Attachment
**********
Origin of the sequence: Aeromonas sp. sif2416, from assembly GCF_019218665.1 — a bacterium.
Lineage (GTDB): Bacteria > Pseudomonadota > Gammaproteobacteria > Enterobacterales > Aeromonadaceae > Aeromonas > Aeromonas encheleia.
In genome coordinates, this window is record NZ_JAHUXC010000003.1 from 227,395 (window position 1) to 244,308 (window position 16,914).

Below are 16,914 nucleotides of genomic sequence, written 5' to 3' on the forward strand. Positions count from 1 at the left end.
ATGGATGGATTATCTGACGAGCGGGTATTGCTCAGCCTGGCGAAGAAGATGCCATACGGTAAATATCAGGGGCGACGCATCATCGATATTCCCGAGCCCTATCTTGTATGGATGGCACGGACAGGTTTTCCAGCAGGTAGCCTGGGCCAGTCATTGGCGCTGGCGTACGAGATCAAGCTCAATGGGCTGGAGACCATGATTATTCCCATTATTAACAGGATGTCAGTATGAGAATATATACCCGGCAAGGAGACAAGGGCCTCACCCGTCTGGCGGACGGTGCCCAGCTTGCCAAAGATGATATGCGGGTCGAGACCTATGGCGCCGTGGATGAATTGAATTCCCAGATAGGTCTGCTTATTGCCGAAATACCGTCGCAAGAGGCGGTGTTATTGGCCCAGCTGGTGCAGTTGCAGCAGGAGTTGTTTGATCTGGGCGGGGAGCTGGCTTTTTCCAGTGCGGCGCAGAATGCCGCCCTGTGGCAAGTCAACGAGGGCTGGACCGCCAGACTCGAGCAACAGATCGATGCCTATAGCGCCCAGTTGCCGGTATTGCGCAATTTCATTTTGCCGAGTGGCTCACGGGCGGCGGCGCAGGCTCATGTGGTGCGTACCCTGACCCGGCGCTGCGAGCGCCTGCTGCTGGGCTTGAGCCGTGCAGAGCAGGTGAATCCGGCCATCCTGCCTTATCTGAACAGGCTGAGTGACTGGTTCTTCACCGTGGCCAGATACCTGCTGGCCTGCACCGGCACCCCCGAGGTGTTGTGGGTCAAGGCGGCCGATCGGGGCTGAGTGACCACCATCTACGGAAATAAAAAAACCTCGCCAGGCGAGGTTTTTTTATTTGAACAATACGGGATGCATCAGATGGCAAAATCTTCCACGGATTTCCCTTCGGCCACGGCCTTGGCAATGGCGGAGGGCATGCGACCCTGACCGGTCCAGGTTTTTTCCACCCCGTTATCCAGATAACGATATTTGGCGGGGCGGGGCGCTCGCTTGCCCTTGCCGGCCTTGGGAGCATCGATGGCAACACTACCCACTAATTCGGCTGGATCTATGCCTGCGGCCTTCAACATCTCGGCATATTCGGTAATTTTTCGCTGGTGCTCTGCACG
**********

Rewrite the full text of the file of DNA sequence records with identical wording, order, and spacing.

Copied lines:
Origin of the sequence: Aeromonas sp. sif2416, from assembly GCF_019218665.1 — a bacterium.
Lineage (GTDB): Bacteria > Pseudomonadota > Gammaproteobacteria > Enterobacterales > Aeromonadaceae > Aeromonas > Aeromonas encheleia.
In genome coordinates, this window is record NZ_JAHUXC010000003.1 from 227,395 (window position 1) to 244,308 (window position 16,914).

Below are 16,914 nucleotides of genomic sequence, written 5' to 3' on the forward strand. Positions count from 1 at the left end.
ATGGATGGATTATCTGACGAGCGGGTATTGCTCAGCCTGGCGAAGAAGATGCCATACGGTAAATATCAGGGGCGACGCATCATCGATATTCCCGAGCCCTATCTTGTATGGATGGCACGGACAGGTTTTCCAGCAGGTAGCCTGGGCCAGTCATTGGCGCTGGCGTACGAGATCAAGCTCAATGGGCTGGAGACCATGATTATTCCCATTATTAACAGGATGTCAGTATGAGAATATATACCCGGCAAGGAGACAAGGGCCTCACCCGTCTGGCGGACGGTGCCCAGCTTGCCAAAGATGATATGCGGGTCGAGACCTATGGCGCCGTGGATGAATTGAATTCCCAGATAGGTCTGCTTATTGCCGAAATACCGTCGCAAGAGGCGGTGTTATTGGCCCAGCTGGTGCAGTTGCAGCAGGAGTTGTTTGATCTGGGCGGGGAGCTGGCTTTTTCCAGTGCGGCGCAGAATGCCGCCCTGTGGCAAGTCAACGAGGGCTGGACCGCCAGACTCGAGCAACAGATCGATGCCTATAGCGCCCAGTTGCCGGTATTGCGCAATTTCATTTTGCCGAGTGGCTCACGGGCGGCGGCGCAGGCTCATGTGGTGCGTACCCTGACCCGGCGCTGCGAGCGCCTGCTGCTGGGCTTGAGCCGTGCAGAGCAGGTGAATCCGGCCATCCTGCCTTATCTGAACAGGCTGAGTGACTGGTTCTTCACCGTGGCCAGATACCTGCTGGCCTGCACCGGCACCCCCGAGGTGTTGTGGGTCAAGGCGGCCGATCGGGGCTGAGTGACCACCATCTACGGAAATAAAAAAACCTCGCCAGGCGAGGTTTTTTTATTTGAACAATACGGGATGCATCAGATGGCAAAATCTTCCACGGATTTCCCTTCGGCCACGGCCTTGGCAATGGCGGAGGGCATGCGACCCTGACCGGTCCAGGTTTTTTCCACCCCGTTATCCAGATAACGATATTTGGCGGGGCGGGGCGCTCGCTTGCCCTTGCCGGCCTTGGGAGCATCGATGGCAACACTACCCACTAATTCGGCTGGATCTATGCCTGCGGCCTTCAACATCTCGGCATATTCGGTAATTTTTCGCTGGTGCTCTGCACG